Erich Maria Remarque (All Quiet on the Western Front)
Marriage is a paradox second only to life itself. That at the age of twenty or so, with little knowledge of each other and a dangerous overdose of self-confidence, two human beings should undertake to commit themselves for life – and that church and state should receive their vows with a straight face – all this is absurd indeed. And it is tolerable only if it is reveled in as such. A pox on all the neat little explanations as to why it is reasonable that two teenagers should be bound to each other until death. It is not reasonable. It happens to be true to life, but it remains absurd. Down with the books that moralize reasonably on the subject of why divorce is wrong. Divorce is not a wrong; it is a metaphysical impossibility. It is an attempt to do something about life rather than with it - to work out the square root of –I rather than to use it. Up with the absurdity of marriage then. Let the peasant rejoice. He is a very odd ball on a very odd pool table, and his marriage is one of the few things left to him that will roll properly in this game. And up with the marriage service. Let the peasant go back and read it while he rejoices - preferably in the old unbowdlerized version still used by the Church of England. It is full of death and cast iron. And it is one of the great remaining sanity markers. The world is going mad because it has too many reasonable options, and not enough interest or nerve to choose anything for good. In such a world, the marriage service is not reasonable, but it is sane; which is quite another matter. The lunatic lives in a world of reason, and he goes mad without making sense; it is precisely paradox that keeps the rest of us sane. To be born, to love a woman, to cry at music, to catch a cold, to die – these are not excursions on the narrow road of logic; they are blind launchings on a trackless sea. They are not bargains, they are commitments, and for ordinary people, marriage is the very keel of their commitment, the largest piece of ballast in their small and storm-tossed boat. Its unqualified hurling of two people into their deathbead is absurd, but so is the rest of that welter of unqualified hurlings we call life. You cannot contract out of being born, out of crying, out of loving, out of dying; you cannot contract out of marriage. It may be uncomfortable, it certainly is absurd; but it is not abnormal.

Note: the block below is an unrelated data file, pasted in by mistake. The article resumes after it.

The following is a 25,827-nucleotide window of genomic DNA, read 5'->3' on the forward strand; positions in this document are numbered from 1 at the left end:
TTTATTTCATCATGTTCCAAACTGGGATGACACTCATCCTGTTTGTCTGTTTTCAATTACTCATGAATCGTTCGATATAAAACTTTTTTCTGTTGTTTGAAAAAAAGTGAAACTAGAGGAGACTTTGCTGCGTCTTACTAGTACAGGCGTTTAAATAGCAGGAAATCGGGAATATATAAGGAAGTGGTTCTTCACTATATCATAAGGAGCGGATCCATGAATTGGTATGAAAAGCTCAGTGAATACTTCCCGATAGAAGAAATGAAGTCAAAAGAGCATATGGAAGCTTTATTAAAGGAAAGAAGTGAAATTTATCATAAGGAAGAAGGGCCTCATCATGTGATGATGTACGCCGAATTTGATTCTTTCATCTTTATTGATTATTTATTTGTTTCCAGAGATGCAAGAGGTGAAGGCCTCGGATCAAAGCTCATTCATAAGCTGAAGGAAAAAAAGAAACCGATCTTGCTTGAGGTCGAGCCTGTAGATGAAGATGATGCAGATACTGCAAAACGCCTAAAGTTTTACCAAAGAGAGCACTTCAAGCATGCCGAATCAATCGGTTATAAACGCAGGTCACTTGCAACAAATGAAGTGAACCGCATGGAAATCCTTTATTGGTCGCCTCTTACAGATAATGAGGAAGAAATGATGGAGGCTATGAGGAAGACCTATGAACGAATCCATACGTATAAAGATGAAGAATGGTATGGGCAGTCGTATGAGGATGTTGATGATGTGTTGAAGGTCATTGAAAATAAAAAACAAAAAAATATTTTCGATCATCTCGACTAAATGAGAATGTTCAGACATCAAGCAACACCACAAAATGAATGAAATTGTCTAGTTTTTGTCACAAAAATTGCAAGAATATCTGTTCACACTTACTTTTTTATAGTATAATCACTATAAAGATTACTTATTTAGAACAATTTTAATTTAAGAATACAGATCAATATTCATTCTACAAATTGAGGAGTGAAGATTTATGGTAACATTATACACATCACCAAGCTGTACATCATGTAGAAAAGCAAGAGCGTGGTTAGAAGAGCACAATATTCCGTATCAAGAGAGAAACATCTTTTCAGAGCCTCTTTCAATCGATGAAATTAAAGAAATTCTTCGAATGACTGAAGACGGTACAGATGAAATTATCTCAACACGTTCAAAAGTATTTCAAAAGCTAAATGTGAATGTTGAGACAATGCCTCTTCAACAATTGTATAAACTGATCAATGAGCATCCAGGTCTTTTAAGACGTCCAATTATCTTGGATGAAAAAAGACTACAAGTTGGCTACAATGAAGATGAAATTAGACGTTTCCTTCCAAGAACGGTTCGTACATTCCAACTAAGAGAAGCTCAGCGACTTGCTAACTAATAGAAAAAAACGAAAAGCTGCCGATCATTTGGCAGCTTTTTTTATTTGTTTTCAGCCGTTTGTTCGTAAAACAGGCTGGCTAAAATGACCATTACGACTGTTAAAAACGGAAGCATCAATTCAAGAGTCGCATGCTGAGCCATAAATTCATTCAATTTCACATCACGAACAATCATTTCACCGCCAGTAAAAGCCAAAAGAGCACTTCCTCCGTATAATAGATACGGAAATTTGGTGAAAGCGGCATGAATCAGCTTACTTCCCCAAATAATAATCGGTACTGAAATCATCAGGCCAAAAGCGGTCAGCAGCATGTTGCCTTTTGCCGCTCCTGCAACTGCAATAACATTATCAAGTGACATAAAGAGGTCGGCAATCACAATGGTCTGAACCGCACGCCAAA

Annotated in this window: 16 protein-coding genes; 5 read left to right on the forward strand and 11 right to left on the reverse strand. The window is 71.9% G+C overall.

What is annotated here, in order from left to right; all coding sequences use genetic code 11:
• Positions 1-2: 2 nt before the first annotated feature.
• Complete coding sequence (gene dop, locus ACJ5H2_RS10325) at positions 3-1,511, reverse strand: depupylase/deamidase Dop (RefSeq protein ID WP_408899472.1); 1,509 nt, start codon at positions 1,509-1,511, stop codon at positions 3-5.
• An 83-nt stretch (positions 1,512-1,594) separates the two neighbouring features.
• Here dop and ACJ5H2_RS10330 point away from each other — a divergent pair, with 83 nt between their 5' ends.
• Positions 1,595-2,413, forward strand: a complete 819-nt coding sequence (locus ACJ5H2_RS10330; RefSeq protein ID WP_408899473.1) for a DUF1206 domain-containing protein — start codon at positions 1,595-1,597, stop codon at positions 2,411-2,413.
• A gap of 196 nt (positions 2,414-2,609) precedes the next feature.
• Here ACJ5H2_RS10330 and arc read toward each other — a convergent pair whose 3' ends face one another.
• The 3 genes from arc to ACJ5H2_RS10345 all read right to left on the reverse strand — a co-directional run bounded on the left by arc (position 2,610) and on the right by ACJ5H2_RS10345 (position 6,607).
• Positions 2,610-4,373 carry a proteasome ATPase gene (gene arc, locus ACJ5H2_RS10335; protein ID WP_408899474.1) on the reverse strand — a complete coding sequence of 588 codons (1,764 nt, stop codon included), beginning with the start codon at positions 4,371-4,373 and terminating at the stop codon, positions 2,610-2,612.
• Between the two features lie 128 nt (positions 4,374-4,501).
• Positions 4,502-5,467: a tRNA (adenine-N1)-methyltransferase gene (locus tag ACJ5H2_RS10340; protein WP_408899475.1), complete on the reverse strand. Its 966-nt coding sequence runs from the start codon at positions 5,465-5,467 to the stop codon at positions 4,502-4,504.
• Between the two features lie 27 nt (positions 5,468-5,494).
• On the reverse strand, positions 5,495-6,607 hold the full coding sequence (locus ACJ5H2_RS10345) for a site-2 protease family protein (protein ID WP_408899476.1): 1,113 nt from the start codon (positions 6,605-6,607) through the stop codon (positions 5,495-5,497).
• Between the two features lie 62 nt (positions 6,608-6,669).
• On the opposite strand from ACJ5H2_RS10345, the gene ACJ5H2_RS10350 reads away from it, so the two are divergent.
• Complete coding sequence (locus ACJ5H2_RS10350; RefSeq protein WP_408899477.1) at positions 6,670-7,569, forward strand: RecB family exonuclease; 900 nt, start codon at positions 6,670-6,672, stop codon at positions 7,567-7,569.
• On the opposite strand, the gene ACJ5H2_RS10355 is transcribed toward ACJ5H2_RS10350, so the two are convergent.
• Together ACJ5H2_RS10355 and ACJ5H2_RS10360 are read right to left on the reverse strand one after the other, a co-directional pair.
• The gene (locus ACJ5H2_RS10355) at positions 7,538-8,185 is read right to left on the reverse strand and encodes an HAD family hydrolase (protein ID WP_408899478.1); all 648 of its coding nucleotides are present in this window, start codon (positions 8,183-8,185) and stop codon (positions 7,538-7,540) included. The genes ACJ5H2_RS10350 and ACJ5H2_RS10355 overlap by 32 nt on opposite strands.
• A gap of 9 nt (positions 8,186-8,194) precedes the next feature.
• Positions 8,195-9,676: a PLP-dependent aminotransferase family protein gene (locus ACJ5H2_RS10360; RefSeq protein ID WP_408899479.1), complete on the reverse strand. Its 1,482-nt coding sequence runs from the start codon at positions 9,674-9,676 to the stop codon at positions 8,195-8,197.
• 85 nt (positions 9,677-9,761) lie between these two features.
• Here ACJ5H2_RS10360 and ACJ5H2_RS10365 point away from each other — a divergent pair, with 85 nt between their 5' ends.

Robert Farrar Capon (Bed And Board: Plain Talk About Marriage)
Every day we have plenty of opportunities to be upset, to be frustrated, and to be offended. Maybe the day’s plans didn’t work out, or somebody was rude at the office, or a job that should have taken one hour took three. Life is full of inconveniences. There will always be interruptions and difficult people. We can’t control all our circumstances, but we can control our reactions. I’ve heard it said that life is 10 percent what happens to you and 90 percent how you respond. Go into each day positive, hopeful, and expecting God’s favor. But at the same time be realistic, knowing that most days will not go exactly as you planned. If you become stressed because you are off schedule, frustrated because someone offended you, or upset because your child wouldn’t eat breakfast, you are giving away your power. It’s good to have plans, but at the first part of every day submit those plans to God and just say, “God, this is what I would like to accomplish today. But I know You’re in control, so I submit my plans to You. And I’ve decided in advance that no matter what comes my way, I will stay in peace, knowing You are directing my steps and that all things will work together for my good.” But too many people these days have the wrong approach to life. They think they can’t be happy unless they control all their circumstances and everything goes their way. But that’s not realistic. You have to come to the place where you can say, “I don’t have to have my way to have a good day. My plans don’t have to work out for me to be happy. Everybody doesn’t have to treat me right for life to be enjoyable. I have already made up my mind: No matter what does or doesn’t happen, I will stay in peace and enjoy this day.” The Scripture says that “no one will take away your joy” (John 16:22 NIV). No circumstance can take your peace. No interruption can take your enthusiasm. You have to give it away. The next time you’re tempted to be upset and frustrated, ask yourself, Is this worth giving my power away? Or, This man is rude to me on the phone. I don’t even know him. Is it worth giving him my joy? Or, This coworker left me out of a meeting; is it worth giving away my peace? You may not have the victory, not because you can’t, but because you keep giving it away. Life is too short to be upset and offended. If you allow your circumstances to control your joy, there will always be some reason to be discouraged.